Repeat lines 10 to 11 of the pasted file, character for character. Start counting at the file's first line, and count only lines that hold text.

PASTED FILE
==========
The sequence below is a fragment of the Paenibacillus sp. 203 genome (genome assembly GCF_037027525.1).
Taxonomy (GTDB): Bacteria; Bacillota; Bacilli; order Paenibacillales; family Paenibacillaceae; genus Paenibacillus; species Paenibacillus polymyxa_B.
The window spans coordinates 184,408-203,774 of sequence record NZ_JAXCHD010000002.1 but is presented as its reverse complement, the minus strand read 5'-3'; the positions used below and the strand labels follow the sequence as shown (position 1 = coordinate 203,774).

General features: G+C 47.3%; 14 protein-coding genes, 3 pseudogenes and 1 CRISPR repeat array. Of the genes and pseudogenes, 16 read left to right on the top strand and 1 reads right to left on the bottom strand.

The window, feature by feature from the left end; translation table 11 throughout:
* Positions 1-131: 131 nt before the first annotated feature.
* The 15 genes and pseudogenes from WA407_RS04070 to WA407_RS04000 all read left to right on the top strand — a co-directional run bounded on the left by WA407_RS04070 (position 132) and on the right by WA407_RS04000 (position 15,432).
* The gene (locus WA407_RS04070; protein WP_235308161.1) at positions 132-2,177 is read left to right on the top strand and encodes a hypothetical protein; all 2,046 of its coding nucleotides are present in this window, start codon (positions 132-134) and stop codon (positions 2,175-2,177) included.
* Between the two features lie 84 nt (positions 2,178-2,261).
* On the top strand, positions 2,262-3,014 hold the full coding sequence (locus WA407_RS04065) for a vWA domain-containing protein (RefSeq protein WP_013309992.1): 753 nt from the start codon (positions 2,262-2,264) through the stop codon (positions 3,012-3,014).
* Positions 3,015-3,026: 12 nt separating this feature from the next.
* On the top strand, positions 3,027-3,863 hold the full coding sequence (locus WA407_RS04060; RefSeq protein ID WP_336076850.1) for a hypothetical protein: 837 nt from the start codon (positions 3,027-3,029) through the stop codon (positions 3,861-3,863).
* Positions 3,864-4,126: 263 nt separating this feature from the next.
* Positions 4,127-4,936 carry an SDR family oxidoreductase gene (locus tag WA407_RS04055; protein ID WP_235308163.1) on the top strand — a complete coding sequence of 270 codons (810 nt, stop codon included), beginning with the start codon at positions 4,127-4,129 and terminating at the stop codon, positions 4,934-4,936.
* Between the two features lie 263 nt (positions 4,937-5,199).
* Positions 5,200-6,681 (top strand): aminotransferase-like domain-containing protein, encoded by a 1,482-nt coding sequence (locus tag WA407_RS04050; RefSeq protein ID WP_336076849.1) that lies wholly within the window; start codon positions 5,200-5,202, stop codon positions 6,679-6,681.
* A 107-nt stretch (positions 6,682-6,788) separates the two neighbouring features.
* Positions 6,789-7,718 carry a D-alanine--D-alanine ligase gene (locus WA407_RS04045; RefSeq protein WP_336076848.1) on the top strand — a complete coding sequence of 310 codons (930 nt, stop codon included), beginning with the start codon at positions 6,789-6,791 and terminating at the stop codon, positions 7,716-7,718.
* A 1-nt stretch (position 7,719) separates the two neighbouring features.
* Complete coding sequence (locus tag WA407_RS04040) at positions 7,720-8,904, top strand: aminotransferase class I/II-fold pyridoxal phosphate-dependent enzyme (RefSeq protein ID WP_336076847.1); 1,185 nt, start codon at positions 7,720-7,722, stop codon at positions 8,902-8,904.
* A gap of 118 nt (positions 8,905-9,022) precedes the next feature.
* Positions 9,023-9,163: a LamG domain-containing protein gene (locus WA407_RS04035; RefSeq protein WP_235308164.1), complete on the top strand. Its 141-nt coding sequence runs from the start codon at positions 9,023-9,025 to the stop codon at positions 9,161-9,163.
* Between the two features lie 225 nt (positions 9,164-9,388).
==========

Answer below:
* On the top strand, positions 2,262-3,014 hold the full coding sequence (locus WA407_RS04065) for a vWA domain-containing protein (RefSeq protein WP_013309992.1): 753 nt from the start codon (positions 2,262-2,264) through the stop codon (positions 3,012-3,014).
* Positions 3,015-3,026: 12 nt separating this feature from the next.